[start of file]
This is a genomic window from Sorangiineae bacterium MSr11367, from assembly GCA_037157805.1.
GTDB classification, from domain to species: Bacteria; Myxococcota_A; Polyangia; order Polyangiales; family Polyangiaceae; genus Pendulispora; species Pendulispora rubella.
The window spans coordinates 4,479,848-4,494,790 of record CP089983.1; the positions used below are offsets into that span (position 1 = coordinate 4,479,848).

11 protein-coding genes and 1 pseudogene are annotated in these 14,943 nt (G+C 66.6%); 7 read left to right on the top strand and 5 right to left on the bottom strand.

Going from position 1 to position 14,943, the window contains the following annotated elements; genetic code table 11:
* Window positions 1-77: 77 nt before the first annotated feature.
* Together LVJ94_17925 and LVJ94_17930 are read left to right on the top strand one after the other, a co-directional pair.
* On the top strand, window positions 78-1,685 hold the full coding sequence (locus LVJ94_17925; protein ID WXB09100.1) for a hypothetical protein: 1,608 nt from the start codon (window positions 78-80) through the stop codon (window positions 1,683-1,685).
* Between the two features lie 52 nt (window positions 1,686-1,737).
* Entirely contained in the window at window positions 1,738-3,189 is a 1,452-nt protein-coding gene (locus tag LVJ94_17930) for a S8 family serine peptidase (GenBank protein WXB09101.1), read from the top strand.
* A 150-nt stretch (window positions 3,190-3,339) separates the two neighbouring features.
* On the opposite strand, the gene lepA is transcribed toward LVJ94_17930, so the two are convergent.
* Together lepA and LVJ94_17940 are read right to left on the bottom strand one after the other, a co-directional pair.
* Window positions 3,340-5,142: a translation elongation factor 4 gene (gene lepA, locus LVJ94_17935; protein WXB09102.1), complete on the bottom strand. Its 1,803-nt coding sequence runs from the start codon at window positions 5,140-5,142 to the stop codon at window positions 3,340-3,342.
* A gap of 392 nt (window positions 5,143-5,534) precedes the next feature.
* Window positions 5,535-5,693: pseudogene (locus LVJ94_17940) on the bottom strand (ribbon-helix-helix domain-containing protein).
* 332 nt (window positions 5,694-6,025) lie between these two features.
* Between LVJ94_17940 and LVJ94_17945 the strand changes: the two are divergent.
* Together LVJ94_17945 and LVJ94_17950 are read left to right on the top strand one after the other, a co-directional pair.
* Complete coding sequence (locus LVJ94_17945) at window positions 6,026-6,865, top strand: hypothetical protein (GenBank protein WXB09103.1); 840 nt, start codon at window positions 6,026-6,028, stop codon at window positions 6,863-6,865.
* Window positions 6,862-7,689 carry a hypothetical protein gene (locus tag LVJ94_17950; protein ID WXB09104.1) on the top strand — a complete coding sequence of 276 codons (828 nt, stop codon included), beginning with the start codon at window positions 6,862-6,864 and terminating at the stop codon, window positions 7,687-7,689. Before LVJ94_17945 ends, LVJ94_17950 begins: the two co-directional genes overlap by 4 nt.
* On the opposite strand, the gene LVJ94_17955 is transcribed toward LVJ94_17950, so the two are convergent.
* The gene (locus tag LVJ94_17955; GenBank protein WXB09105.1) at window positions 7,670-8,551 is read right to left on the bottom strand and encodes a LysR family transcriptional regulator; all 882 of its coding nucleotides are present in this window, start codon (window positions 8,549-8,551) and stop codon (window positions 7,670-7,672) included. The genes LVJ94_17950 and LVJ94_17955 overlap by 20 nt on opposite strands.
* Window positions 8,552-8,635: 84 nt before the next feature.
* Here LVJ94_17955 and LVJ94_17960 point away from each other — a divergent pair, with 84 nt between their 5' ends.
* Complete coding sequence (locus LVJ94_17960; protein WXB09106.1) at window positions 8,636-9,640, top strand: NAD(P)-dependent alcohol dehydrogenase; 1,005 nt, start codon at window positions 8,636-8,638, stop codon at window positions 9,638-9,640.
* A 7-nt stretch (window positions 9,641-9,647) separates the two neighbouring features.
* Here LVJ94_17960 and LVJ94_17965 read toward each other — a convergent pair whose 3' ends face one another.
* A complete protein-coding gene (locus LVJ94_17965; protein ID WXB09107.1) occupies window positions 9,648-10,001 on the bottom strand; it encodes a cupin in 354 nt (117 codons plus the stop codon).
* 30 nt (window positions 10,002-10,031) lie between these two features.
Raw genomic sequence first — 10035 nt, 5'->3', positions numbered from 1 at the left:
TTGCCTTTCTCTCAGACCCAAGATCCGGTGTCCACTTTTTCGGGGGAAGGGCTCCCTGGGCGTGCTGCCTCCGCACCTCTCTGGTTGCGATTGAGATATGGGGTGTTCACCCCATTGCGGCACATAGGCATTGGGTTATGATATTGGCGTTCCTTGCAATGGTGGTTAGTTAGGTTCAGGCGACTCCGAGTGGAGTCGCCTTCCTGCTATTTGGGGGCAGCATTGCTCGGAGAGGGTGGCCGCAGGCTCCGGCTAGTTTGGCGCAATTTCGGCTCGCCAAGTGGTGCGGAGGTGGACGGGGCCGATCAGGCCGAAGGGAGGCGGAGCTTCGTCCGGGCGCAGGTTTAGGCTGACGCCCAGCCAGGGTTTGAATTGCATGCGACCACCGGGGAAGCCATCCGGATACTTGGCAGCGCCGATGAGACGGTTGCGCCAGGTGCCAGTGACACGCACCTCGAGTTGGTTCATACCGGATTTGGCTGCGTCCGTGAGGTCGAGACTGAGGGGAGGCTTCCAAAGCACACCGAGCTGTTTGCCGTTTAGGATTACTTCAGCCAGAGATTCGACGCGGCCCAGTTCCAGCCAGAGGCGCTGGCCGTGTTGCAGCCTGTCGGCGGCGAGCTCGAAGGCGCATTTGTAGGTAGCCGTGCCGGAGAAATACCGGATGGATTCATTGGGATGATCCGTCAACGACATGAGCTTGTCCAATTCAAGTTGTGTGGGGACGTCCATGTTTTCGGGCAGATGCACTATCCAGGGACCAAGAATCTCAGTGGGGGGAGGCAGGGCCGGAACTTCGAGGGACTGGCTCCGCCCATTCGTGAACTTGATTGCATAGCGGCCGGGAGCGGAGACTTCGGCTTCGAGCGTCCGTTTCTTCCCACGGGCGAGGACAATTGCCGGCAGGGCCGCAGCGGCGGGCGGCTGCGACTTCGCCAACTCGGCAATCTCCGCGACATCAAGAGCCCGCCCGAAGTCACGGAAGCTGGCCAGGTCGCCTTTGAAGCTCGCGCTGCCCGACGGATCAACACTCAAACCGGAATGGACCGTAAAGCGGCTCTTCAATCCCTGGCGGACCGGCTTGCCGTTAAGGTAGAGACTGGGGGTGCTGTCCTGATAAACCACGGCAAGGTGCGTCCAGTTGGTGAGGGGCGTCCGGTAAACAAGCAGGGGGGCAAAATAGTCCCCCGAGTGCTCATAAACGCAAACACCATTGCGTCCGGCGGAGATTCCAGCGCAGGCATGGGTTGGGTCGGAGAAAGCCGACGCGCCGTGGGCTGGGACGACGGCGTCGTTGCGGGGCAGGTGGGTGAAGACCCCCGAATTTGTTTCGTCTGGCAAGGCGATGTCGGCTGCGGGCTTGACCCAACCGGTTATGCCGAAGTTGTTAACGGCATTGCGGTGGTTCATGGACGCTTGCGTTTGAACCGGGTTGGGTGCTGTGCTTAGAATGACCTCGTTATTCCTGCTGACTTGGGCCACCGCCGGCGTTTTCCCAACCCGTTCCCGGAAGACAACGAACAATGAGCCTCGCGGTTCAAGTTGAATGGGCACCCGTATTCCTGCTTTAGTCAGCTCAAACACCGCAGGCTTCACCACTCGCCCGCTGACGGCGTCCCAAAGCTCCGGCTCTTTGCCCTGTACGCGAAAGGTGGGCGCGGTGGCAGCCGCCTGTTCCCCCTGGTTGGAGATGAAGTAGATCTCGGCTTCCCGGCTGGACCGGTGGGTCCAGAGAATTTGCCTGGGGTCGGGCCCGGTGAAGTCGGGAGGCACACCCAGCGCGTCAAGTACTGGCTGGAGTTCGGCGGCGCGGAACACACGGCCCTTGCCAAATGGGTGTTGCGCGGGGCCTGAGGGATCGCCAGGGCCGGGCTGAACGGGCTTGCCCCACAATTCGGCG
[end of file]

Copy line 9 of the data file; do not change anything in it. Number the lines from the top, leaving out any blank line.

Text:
* Between the two features lie 52 nt (window positions 1,686-1,737).